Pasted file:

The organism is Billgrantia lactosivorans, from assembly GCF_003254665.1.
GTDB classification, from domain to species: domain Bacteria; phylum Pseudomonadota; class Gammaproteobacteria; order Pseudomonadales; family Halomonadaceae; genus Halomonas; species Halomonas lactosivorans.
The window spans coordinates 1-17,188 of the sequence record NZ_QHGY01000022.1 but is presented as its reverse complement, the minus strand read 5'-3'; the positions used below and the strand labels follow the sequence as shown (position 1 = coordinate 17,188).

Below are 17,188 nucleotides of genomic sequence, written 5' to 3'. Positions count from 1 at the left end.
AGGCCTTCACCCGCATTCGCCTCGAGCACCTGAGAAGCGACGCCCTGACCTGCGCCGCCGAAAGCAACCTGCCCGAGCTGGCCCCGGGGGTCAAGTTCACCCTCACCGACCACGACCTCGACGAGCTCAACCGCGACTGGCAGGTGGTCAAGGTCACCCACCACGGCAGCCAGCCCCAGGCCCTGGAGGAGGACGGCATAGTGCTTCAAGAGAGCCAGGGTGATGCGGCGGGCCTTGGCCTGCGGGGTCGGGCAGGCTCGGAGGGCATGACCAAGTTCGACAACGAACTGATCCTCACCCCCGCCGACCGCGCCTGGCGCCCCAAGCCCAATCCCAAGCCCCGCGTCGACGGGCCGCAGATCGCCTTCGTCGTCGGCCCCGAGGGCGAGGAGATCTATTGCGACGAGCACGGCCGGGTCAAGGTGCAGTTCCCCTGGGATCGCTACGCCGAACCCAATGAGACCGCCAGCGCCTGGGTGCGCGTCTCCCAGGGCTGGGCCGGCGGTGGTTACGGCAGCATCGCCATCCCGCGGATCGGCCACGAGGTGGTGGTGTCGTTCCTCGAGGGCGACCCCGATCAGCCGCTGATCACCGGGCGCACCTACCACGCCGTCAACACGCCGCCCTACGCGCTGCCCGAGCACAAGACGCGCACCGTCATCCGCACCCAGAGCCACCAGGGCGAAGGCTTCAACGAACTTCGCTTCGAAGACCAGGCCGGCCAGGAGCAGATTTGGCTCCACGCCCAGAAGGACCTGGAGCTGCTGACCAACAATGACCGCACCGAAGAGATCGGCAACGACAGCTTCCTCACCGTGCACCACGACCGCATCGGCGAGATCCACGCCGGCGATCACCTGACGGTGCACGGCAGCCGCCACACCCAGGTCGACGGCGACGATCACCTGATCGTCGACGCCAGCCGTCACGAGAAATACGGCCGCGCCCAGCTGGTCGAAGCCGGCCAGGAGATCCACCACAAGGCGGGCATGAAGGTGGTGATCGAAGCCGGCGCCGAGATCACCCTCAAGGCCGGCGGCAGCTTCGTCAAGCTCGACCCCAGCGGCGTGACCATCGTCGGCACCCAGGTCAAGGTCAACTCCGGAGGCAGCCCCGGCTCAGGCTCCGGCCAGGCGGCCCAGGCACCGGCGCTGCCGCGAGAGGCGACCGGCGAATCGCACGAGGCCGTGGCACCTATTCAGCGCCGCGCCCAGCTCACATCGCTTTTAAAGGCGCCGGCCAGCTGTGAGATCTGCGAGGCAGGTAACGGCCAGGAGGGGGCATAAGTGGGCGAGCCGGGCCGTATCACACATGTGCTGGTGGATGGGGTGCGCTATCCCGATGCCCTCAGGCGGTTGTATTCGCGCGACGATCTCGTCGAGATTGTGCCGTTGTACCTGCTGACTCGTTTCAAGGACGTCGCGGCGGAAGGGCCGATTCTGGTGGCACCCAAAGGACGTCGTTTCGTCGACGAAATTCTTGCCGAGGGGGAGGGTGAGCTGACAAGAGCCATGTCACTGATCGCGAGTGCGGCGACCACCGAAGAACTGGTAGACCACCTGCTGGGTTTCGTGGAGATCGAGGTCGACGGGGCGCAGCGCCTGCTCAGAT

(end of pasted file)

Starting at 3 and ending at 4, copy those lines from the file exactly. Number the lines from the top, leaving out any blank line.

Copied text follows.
The window spans coordinates 1-17,188 of the sequence record NZ_QHGY01000022.1 but is presented as its reverse complement, the minus strand read 5'-3'; the positions used below and the strand labels follow the sequence as shown (position 1 = coordinate 17,188).

Below are 17,188 nucleotides of genomic sequence, written 5' to 3'. Positions count from 1 at the left end.